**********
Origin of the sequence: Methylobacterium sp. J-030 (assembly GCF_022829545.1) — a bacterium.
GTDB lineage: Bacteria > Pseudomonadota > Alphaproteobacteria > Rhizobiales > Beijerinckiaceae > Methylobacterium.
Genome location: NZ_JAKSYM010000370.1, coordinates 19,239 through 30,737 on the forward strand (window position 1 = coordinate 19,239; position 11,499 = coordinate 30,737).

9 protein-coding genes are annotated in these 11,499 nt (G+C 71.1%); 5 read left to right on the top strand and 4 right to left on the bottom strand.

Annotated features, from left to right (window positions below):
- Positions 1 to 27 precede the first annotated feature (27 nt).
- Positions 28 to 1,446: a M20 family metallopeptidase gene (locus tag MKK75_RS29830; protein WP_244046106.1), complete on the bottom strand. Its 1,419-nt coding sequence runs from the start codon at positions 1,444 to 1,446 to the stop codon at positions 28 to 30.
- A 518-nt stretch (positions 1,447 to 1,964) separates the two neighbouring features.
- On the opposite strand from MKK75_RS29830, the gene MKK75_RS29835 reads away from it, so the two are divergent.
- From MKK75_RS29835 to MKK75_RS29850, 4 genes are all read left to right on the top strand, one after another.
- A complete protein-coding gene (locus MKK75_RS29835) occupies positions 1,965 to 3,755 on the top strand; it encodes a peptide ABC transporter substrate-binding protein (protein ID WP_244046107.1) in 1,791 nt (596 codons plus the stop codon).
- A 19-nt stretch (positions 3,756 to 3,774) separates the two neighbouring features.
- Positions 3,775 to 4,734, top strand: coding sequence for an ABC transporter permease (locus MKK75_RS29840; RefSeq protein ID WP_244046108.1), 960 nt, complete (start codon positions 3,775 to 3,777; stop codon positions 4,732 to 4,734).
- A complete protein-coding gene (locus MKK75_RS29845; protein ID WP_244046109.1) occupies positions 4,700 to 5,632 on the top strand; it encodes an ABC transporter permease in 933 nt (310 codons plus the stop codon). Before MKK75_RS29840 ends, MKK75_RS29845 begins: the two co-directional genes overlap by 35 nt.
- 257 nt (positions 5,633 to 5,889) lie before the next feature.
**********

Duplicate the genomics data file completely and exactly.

Origin of the sequence: Methylobacterium sp. J-030 (assembly GCF_022829545.1) — a bacterium.
GTDB lineage: Bacteria > Pseudomonadota > Alphaproteobacteria > Rhizobiales > Beijerinckiaceae > Methylobacterium.
Genome location: NZ_JAKSYM010000370.1, coordinates 19,239 through 30,737 on the forward strand (window position 1 = coordinate 19,239; position 11,499 = coordinate 30,737).

9 protein-coding genes are annotated in these 11,499 nt (G+C 71.1%); 5 read left to right on the top strand and 4 right to left on the bottom strand.

Annotated features, from left to right (window positions below):
- Positions 1 to 27 precede the first annotated feature (27 nt).
- Positions 28 to 1,446: a M20 family metallopeptidase gene (locus tag MKK75_RS29830; protein WP_244046106.1), complete on the bottom strand. Its 1,419-nt coding sequence runs from the start codon at positions 1,444 to 1,446 to the stop codon at positions 28 to 30.
- A 518-nt stretch (positions 1,447 to 1,964) separates the two neighbouring features.
- On the opposite strand from MKK75_RS29830, the gene MKK75_RS29835 reads away from it, so the two are divergent.
- From MKK75_RS29835 to MKK75_RS29850, 4 genes are all read left to right on the top strand, one after another.
- A complete protein-coding gene (locus MKK75_RS29835) occupies positions 1,965 to 3,755 on the top strand; it encodes a peptide ABC transporter substrate-binding protein (protein ID WP_244046107.1) in 1,791 nt (596 codons plus the stop codon).
- A 19-nt stretch (positions 3,756 to 3,774) separates the two neighbouring features.
- Positions 3,775 to 4,734, top strand: coding sequence for an ABC transporter permease (locus MKK75_RS29840; RefSeq protein ID WP_244046108.1), 960 nt, complete (start codon positions 3,775 to 3,777; stop codon positions 4,732 to 4,734).
- A complete protein-coding gene (locus MKK75_RS29845; protein ID WP_244046109.1) occupies positions 4,700 to 5,632 on the top strand; it encodes an ABC transporter permease in 933 nt (310 codons plus the stop codon). Before MKK75_RS29840 ends, MKK75_RS29845 begins: the two co-directional genes overlap by 35 nt.
- 257 nt (positions 5,633 to 5,889) lie before the next feature.